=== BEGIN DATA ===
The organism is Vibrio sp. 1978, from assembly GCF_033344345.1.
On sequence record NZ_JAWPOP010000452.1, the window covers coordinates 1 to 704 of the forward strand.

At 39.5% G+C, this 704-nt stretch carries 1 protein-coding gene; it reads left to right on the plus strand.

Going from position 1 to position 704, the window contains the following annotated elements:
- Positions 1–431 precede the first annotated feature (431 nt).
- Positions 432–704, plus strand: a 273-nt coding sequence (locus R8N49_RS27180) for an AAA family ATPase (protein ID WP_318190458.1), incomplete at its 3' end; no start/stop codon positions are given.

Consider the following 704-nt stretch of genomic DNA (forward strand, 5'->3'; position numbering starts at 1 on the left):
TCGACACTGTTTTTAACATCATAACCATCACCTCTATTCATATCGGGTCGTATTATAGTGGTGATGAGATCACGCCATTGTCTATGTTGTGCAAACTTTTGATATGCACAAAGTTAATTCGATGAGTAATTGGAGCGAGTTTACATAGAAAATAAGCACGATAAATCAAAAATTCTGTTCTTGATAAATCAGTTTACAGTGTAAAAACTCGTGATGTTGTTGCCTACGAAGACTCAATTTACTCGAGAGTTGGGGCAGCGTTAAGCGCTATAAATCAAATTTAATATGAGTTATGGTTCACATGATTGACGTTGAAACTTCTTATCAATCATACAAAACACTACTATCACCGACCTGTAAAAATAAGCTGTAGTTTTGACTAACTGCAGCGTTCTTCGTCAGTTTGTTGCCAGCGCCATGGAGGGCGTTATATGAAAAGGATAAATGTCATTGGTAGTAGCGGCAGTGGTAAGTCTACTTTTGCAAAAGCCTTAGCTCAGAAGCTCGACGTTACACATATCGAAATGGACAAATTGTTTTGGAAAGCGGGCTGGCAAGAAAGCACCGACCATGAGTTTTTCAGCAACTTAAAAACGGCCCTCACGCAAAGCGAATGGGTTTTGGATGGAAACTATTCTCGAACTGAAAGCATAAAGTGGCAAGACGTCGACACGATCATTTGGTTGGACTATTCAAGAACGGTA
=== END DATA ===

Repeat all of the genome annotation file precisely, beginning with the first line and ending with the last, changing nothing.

The organism is Vibrio sp. 1978, from assembly GCF_033344345.1.
On sequence record NZ_JAWPOP010000452.1, the window covers coordinates 1 to 704 of the forward strand.

At 39.5% G+C, this 704-nt stretch carries 1 protein-coding gene; it reads left to right on the plus strand.

Going from position 1 to position 704, the window contains the following annotated elements:
- Positions 1–431 precede the first annotated feature (431 nt).
- Positions 432–704, plus strand: a 273-nt coding sequence (locus R8N49_RS27180) for an AAA family ATPase (protein ID WP_318190458.1), incomplete at its 3' end; no start/stop codon positions are given.

Consider the following 704-nt stretch of genomic DNA (forward strand, 5'->3'; position numbering starts at 1 on the left):
TCGACACTGTTTTTAACATCATAACCATCACCTCTATTCATATCGGGTCGTATTATAGTGGTGATGAGATCACGCCATTGTCTATGTTGTGCAAACTTTTGATATGCACAAAGTTAATTCGATGAGTAATTGGAGCGAGTTTACATAGAAAATAAGCACGATAAATCAAAAATTCTGTTCTTGATAAATCAGTTTACAGTGTAAAAACTCGTGATGTTGTTGCCTACGAAGACTCAATTTACTCGAGAGTTGGGGCAGCGTTAAGCGCTATAAATCAAATTTAATATGAGTTATGGTTCACATGATTGACGTTGAAACTTCTTATCAATCATACAAAACACTACTATCACCGACCTGTAAAAATAAGCTGTAGTTTTGACTAACTGCAGCGTTCTTCGTCAGTTTGTTGCCAGCGCCATGGAGGGCGTTATATGAAAAGGATAAATGTCATTGGTAGTAGCGGCAGTGGTAAGTCTACTTTTGCAAAAGCCTTAGCTCAGAAGCTCGACGTTACACATATCGAAATGGACAAATTGTTTTGGAAAGCGGGCTGGCAAGAAAGCACCGACCATGAGTTTTTCAGCAACTTAAAAACGGCCCTCACGCAAAGCGAATGGGTTTTGGATGGAAACTATTCTCGAACTGAAAGCATAAAGTGGCAAGACGTCGACACGATCATTTGGTTGGACTATTCAAGAACGGTA